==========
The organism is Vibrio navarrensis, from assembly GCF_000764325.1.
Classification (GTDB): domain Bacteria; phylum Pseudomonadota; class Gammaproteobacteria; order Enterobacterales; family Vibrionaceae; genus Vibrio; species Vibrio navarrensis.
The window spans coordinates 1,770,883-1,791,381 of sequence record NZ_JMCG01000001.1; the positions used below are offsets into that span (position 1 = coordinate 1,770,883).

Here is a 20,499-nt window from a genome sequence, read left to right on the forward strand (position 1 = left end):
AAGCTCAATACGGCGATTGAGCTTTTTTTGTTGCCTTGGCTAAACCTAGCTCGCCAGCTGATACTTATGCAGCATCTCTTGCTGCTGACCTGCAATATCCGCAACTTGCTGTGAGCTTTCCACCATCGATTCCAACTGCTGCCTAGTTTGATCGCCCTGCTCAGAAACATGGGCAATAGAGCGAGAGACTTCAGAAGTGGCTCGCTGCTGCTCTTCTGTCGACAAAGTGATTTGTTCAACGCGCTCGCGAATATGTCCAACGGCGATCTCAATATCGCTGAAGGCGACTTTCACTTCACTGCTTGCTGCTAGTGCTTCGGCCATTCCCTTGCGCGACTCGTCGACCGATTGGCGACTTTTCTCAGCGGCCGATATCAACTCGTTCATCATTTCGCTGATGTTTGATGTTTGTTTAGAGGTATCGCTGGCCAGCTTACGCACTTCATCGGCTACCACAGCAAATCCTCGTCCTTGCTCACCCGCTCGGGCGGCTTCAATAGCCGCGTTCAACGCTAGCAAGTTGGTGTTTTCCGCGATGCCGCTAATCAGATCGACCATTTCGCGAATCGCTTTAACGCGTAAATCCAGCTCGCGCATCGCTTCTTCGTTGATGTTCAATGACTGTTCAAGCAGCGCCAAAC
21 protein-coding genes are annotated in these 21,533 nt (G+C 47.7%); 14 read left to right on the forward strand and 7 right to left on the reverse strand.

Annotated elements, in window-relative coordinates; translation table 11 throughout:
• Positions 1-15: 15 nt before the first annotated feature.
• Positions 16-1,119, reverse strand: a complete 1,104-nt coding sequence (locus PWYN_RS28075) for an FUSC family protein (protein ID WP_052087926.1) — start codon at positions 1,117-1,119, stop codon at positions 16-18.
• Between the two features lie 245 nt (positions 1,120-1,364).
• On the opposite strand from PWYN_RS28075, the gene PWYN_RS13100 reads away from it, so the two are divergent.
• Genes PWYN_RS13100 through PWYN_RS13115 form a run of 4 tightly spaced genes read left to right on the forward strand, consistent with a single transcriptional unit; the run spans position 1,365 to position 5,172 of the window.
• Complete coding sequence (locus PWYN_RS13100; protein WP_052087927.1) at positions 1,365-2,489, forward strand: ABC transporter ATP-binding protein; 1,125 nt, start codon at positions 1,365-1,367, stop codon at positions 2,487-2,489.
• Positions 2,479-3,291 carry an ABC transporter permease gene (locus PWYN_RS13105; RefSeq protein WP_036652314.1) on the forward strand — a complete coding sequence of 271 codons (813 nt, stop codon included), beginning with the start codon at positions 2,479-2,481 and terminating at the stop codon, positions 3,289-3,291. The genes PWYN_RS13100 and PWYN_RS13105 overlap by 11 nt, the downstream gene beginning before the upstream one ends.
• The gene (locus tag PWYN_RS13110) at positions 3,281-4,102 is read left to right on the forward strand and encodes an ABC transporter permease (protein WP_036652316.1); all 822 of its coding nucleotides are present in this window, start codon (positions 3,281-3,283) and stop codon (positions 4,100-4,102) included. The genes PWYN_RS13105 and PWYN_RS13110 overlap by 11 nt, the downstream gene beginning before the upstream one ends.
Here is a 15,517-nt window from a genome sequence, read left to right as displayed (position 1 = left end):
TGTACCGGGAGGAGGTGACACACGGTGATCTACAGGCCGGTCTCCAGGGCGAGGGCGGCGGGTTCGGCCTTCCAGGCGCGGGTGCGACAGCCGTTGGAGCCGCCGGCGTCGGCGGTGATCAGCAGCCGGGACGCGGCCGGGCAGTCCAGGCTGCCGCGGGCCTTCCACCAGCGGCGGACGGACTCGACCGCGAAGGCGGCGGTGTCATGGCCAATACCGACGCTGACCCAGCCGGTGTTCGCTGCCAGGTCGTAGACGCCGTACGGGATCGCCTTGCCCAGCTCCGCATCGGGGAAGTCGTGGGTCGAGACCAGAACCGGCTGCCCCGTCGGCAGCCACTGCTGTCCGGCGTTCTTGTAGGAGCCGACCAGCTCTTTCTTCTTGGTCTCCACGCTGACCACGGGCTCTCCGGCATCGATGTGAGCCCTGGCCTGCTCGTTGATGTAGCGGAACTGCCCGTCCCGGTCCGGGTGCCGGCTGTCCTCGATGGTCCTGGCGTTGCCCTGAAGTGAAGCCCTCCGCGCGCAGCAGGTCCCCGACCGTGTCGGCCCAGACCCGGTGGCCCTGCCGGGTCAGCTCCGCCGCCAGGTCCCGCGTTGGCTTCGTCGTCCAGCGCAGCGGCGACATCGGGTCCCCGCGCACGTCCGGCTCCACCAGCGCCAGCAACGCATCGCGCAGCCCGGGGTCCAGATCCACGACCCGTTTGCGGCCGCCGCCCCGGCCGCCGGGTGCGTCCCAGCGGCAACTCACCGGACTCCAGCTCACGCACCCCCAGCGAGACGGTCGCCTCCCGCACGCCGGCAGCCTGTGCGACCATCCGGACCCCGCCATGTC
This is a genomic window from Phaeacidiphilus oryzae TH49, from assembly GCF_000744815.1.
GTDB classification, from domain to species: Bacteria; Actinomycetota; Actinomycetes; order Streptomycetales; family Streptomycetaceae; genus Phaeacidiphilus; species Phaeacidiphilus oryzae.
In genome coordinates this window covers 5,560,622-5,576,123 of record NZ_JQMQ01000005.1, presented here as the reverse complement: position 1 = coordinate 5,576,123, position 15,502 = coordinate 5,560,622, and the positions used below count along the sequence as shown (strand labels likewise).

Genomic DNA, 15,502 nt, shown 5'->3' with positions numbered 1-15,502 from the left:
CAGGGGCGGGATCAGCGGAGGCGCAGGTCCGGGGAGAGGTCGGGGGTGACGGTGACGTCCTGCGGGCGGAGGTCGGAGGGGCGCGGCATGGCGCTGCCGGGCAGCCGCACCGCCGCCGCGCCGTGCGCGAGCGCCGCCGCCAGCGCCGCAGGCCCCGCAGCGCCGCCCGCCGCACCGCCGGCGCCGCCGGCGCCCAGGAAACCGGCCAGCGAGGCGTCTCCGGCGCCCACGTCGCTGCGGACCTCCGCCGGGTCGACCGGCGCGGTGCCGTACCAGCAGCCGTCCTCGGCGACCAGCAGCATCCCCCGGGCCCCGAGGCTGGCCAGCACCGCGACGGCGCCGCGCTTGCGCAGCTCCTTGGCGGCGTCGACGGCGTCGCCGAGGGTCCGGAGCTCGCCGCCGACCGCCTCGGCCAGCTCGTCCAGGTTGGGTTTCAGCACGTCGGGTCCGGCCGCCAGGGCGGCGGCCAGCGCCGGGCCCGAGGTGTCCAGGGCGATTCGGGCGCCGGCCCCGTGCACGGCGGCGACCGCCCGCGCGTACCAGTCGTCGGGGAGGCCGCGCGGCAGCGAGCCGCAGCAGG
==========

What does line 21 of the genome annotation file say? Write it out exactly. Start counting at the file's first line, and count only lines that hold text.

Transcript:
Genomic DNA, 15,502 nt, shown 5'->3' with positions numbered 1-15,502 from the left: